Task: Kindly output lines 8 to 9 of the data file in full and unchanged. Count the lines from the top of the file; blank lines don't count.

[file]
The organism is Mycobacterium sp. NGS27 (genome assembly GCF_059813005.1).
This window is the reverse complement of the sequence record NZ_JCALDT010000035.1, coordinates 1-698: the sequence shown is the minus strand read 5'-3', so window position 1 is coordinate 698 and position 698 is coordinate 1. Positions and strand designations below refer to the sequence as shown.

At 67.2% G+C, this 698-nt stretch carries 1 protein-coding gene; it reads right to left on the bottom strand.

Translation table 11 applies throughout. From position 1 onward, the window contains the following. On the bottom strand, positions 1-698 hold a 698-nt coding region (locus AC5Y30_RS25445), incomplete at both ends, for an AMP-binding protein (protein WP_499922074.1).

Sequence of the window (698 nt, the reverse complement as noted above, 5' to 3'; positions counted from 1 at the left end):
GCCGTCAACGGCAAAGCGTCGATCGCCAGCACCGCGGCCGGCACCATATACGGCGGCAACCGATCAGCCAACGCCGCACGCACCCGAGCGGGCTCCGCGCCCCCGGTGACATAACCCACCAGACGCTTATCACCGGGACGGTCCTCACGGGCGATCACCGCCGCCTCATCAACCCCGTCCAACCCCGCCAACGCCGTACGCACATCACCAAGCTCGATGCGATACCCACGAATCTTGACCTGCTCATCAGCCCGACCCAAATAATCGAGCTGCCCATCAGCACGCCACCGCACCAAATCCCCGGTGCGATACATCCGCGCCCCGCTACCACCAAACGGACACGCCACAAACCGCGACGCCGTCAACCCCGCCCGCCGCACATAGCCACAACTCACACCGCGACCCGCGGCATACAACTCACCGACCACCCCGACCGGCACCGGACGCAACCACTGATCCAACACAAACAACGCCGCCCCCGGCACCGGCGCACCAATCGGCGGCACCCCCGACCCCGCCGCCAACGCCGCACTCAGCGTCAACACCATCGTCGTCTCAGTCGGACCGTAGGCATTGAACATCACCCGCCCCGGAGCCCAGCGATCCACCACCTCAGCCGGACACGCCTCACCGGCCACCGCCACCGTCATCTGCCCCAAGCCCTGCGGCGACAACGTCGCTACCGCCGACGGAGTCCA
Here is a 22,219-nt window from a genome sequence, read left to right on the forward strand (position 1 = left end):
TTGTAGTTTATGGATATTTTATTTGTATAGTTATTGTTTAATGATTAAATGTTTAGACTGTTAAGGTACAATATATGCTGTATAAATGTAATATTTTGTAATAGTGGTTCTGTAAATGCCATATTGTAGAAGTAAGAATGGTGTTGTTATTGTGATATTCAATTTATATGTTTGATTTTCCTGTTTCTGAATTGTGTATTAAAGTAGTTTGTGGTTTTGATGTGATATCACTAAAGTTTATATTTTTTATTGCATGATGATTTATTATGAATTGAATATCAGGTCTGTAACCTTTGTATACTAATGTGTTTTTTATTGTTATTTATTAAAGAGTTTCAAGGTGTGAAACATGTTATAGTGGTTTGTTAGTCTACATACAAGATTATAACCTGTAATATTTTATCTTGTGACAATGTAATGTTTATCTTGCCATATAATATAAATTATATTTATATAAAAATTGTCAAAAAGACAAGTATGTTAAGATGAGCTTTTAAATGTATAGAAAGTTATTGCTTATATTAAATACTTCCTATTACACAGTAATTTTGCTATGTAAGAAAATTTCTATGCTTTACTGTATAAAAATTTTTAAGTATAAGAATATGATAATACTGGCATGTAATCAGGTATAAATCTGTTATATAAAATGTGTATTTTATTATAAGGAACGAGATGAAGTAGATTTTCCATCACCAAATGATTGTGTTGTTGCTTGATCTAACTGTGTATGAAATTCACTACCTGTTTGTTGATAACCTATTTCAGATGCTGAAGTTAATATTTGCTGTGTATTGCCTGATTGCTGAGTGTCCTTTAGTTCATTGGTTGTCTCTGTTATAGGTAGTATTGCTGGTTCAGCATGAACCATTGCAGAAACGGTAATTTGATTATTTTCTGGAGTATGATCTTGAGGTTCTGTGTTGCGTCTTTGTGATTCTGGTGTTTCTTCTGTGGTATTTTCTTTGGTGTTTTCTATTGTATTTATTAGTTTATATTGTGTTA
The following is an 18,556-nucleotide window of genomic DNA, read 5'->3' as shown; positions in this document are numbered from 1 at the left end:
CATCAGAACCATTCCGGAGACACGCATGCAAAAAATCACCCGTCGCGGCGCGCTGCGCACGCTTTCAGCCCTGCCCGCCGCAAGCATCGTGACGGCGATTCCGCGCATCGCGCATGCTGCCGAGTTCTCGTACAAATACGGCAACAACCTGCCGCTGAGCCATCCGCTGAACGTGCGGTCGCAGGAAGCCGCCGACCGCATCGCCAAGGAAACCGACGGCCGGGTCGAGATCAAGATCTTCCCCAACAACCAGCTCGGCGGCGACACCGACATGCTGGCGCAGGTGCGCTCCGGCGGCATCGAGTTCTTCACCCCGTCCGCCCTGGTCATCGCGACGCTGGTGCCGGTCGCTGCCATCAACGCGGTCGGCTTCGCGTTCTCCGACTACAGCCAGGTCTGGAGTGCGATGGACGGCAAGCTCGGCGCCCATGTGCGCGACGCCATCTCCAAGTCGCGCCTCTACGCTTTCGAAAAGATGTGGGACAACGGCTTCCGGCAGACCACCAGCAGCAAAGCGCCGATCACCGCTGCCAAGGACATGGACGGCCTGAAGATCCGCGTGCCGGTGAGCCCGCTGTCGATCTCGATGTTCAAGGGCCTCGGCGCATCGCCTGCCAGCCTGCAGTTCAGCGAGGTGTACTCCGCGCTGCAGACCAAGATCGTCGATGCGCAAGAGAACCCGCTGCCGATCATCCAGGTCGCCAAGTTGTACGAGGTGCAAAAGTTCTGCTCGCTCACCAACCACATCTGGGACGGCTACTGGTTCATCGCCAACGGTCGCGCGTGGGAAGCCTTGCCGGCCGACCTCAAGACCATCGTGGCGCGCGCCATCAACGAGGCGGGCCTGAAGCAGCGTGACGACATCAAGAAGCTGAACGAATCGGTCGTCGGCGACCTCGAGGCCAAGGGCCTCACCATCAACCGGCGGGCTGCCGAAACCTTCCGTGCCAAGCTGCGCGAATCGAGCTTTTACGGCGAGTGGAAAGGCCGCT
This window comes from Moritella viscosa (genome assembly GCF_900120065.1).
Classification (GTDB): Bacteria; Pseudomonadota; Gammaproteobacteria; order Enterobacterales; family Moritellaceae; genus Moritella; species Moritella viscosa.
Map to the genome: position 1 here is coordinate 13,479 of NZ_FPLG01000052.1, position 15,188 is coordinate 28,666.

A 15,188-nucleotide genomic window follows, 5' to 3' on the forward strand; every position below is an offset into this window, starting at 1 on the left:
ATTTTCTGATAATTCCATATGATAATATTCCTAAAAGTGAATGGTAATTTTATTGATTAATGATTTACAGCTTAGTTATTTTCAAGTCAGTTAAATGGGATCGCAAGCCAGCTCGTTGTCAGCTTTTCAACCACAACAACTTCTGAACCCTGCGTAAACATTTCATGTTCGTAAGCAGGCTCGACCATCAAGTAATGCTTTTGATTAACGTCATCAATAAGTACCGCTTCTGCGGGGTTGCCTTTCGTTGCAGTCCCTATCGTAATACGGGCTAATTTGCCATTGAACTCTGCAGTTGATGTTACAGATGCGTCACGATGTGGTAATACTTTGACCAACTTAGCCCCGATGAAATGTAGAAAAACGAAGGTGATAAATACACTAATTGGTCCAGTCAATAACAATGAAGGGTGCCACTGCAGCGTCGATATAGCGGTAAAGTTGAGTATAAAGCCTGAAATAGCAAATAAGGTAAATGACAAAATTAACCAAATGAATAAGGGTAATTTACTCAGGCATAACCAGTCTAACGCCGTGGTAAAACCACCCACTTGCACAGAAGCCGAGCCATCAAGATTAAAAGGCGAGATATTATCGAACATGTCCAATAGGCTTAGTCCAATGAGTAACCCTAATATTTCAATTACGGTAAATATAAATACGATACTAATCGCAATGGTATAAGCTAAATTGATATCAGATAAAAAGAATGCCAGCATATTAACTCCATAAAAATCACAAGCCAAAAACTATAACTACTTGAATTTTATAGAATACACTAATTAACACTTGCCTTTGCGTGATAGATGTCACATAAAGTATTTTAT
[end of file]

TTGTAGTTTATGGATATTTTATTTGTATAGTTATTGTTTAATGATTAAATGTTTAGACTGTTAAGGTACAATATATGCTGTATAAATGTAATATTTTGTAATAGTGGTTCTGTAAATGCCATATTGTAGAAGTAAGAATGGTGTTGTTATTGTGATATTCAATTTATATGTTTGATTTTCCTGTTTCTGAATTGTGTATTAAAGTAGTTTGTGGTTTTGATGTGATATCACTAAAGTTTATATTTTTTATTGCATGATGATTTATTATGAATTGAATATCAGGTCTGTAACCTTTGTATACTAATGTGTTTTTTATTGTTATTTATTAAAGAGTTTCAAGGTGTGAAACATGTTATAGTGGTTTGTTAGTCTACATACAAGATTATAACCTGTAATATTTTATCTTGTGACAATGTAATGTTTATCTTGCCATATAATATAAATTATATTTATATAAAAATTGTCAAAAAGACAAGTATGTTAAGATGAGCTTTTAAATGTATAGAAAGTTATTGCTTATATTAAATACTTCCTATTACACAGTAATTTTGCTATGTAAGAAAATTTCTATGCTTTACTGTATAAAAATTTTTAAGTATAAGAATATGATAATACTGGCATGTAATCAGGTATAAATCTGTTATATAAAATGTGTATTTTATTATAAGGAACGAGATGAAGTAGATTTTCCATCACCAAATGATTGTGTTGTTGCTTGATCTAACTGTGTATGAAATTCACTACCTGTTTGTTGATAACCTATTTCAGATGCTGAAGTTAATATTTGCTGTGTATTGCCTGATTGCTGAGTGTCCTTTAGTTCATTGGTTGTCTCTGTTATAGGTAGTATTGCTGGTTCAGCATGAACCATTGCAGAAACGGTAATTTGATTATTTTCTGGAGTATGATCTTGAGGTTCTGTGTTGCGTCTTTGTGATTCTGGTGTTTCTTCTGTGGTATTTTCTTTGGTGTTTTCTATTGTATTTATTAGTTTATATTGTGTTA
The following is an 18,556-nucleotide window of genomic DNA, read 5'->3' as shown; positions in this document are numbered from 1 at the left end: